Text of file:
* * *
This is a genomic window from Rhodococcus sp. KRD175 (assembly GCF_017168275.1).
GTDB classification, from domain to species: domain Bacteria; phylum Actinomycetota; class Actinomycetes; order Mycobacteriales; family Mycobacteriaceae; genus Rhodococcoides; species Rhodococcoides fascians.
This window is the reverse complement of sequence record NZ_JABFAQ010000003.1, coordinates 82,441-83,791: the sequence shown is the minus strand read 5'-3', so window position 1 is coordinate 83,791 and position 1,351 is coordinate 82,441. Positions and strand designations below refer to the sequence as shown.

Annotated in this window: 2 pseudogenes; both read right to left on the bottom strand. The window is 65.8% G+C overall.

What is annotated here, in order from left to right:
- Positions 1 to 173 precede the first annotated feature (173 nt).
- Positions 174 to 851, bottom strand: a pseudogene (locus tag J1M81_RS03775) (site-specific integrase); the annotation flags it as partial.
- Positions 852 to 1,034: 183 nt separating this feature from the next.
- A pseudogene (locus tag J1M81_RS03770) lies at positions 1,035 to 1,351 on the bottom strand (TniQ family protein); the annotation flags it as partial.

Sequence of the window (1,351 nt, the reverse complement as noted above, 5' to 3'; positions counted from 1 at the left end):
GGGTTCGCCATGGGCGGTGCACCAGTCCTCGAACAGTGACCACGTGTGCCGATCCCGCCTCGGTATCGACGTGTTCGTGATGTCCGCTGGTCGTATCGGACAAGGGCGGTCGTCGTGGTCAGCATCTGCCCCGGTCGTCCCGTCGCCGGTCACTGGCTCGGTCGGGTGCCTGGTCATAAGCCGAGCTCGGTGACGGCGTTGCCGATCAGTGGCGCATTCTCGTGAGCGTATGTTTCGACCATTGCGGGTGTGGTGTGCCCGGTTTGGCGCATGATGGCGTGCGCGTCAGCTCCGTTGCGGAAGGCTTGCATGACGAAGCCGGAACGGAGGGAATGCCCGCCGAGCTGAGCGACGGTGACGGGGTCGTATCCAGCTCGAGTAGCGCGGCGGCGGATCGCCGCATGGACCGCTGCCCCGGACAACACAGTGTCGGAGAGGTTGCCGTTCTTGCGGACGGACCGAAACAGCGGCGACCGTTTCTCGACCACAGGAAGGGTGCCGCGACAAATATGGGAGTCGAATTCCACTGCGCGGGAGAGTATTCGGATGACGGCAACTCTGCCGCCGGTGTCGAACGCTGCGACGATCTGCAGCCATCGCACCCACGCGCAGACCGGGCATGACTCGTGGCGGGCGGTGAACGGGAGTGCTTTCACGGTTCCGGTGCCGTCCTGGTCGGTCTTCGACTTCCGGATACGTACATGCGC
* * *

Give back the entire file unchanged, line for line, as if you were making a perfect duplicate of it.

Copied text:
This is a genomic window from Rhodococcus sp. KRD175 (assembly GCF_017168275.1).
GTDB classification, from domain to species: domain Bacteria; phylum Actinomycetota; class Actinomycetes; order Mycobacteriales; family Mycobacteriaceae; genus Rhodococcoides; species Rhodococcoides fascians.
This window is the reverse complement of sequence record NZ_JABFAQ010000003.1, coordinates 82,441-83,791: the sequence shown is the minus strand read 5'-3', so window position 1 is coordinate 83,791 and position 1,351 is coordinate 82,441. Positions and strand designations below refer to the sequence as shown.

Annotated in this window: 2 pseudogenes; both read right to left on the bottom strand. The window is 65.8% G+C overall.

What is annotated here, in order from left to right:
- Positions 1 to 173 precede the first annotated feature (173 nt).
- Positions 174 to 851, bottom strand: a pseudogene (locus tag J1M81_RS03775) (site-specific integrase); the annotation flags it as partial.
- Positions 852 to 1,034: 183 nt separating this feature from the next.
- A pseudogene (locus tag J1M81_RS03770) lies at positions 1,035 to 1,351 on the bottom strand (TniQ family protein); the annotation flags it as partial.

Sequence of the window (1,351 nt, the reverse complement as noted above, 5' to 3'; positions counted from 1 at the left end):
GGGTTCGCCATGGGCGGTGCACCAGTCCTCGAACAGTGACCACGTGTGCCGATCCCGCCTCGGTATCGACGTGTTCGTGATGTCCGCTGGTCGTATCGGACAAGGGCGGTCGTCGTGGTCAGCATCTGCCCCGGTCGTCCCGTCGCCGGTCACTGGCTCGGTCGGGTGCCTGGTCATAAGCCGAGCTCGGTGACGGCGTTGCCGATCAGTGGCGCATTCTCGTGAGCGTATGTTTCGACCATTGCGGGTGTGGTGTGCCCGGTTTGGCGCATGATGGCGTGCGCGTCAGCTCCGTTGCGGAAGGCTTGCATGACGAAGCCGGAACGGAGGGAATGCCCGCCGAGCTGAGCGACGGTGACGGGGTCGTATCCAGCTCGAGTAGCGCGGCGGCGGATCGCCGCATGGACCGCTGCCCCGGACAACACAGTGTCGGAGAGGTTGCCGTTCTTGCGGACGGACCGAAACAGCGGCGACCGTTTCTCGACCACAGGAAGGGTGCCGCGACAAATATGGGAGTCGAATTCCACTGCGCGGGAGAGTATTCGGATGACGGCAACTCTGCCGCCGGTGTCGAACGCTGCGACGATCTGCAGCCATCGCACCCACGCGCAGACCGGGCATGACTCGTGGCGGGCGGTGAACGGGAGTGCTTTCACGGTTCCGGTGCCGTCCTGGTCGGTCTTCGACTTCCGGATACGTACATGCGC